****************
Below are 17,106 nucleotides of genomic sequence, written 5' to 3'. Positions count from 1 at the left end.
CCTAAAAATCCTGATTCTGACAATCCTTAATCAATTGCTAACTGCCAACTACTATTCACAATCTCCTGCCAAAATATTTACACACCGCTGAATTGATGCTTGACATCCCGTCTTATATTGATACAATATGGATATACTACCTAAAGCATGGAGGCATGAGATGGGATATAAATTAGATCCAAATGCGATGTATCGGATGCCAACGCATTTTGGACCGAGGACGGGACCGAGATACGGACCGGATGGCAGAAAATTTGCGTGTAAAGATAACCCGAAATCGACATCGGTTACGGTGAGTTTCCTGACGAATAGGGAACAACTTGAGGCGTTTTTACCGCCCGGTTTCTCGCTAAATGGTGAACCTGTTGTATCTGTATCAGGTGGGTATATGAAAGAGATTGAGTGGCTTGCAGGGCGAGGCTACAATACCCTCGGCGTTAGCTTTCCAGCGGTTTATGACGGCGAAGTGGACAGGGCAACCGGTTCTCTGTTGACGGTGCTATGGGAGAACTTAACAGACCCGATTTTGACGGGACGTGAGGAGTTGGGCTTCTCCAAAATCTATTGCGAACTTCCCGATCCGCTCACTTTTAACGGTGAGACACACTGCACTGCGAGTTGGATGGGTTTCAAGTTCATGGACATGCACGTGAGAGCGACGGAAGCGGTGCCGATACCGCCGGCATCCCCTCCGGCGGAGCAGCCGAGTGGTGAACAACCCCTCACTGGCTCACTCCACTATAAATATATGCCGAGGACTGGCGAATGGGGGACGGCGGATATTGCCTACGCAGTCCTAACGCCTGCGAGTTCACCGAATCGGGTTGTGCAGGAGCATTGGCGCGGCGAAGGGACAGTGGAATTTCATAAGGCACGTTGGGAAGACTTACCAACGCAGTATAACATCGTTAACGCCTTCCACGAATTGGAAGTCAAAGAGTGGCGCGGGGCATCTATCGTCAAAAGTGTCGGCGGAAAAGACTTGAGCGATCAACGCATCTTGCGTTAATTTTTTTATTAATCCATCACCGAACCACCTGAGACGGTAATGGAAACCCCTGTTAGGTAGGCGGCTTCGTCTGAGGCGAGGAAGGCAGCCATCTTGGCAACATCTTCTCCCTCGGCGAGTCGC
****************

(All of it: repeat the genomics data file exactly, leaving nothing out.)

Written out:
Below are 17,106 nucleotides of genomic sequence, written 5' to 3'. Positions count from 1 at the left end.
CCTAAAAATCCTGATTCTGACAATCCTTAATCAATTGCTAACTGCCAACTACTATTCACAATCTCCTGCCAAAATATTTACACACCGCTGAATTGATGCTTGACATCCCGTCTTATATTGATACAATATGGATATACTACCTAAAGCATGGAGGCATGAGATGGGATATAAATTAGATCCAAATGCGATGTATCGGATGCCAACGCATTTTGGACCGAGGACGGGACCGAGATACGGACCGGATGGCAGAAAATTTGCGTGTAAAGATAACCCGAAATCGACATCGGTTACGGTGAGTTTCCTGACGAATAGGGAACAACTTGAGGCGTTTTTACCGCCCGGTTTCTCGCTAAATGGTGAACCTGTTGTATCTGTATCAGGTGGGTATATGAAAGAGATTGAGTGGCTTGCAGGGCGAGGCTACAATACCCTCGGCGTTAGCTTTCCAGCGGTTTATGACGGCGAAGTGGACAGGGCAACCGGTTCTCTGTTGACGGTGCTATGGGAGAACTTAACAGACCCGATTTTGACGGGACGTGAGGAGTTGGGCTTCTCCAAAATCTATTGCGAACTTCCCGATCCGCTCACTTTTAACGGTGAGACACACTGCACTGCGAGTTGGATGGGTTTCAAGTTCATGGACATGCACGTGAGAGCGACGGAAGCGGTGCCGATACCGCCGGCATCCCCTCCGGCGGAGCAGCCGAGTGGTGAACAACCCCTCACTGGCTCACTCCACTATAAATATATGCCGAGGACTGGCGAATGGGGGACGGCGGATATTGCCTACGCAGTCCTAACGCCTGCGAGTTCACCGAATCGGGTTGTGCAGGAGCATTGGCGCGGCGAAGGGACAGTGGAATTTCATAAGGCACGTTGGGAAGACTTACCAACGCAGTATAACATCGTTAACGCCTTCCACGAATTGGAAGTCAAAGAGTGGCGCGGGGCATCTATCGTCAAAAGTGTCGGCGGAAAAGACTTGAGCGATCAACGCATCTTGCGTTAATTTTTTTATTAATCCATCACCGAACCACCTGAGACGGTAATGGAAACCCCTGTTAGGTAGGCGGCTTCGTCTGAGGCGAGGAAGGCAGCCATCTTGGCAACATCTTCTCCCTCGGCGAGTCGC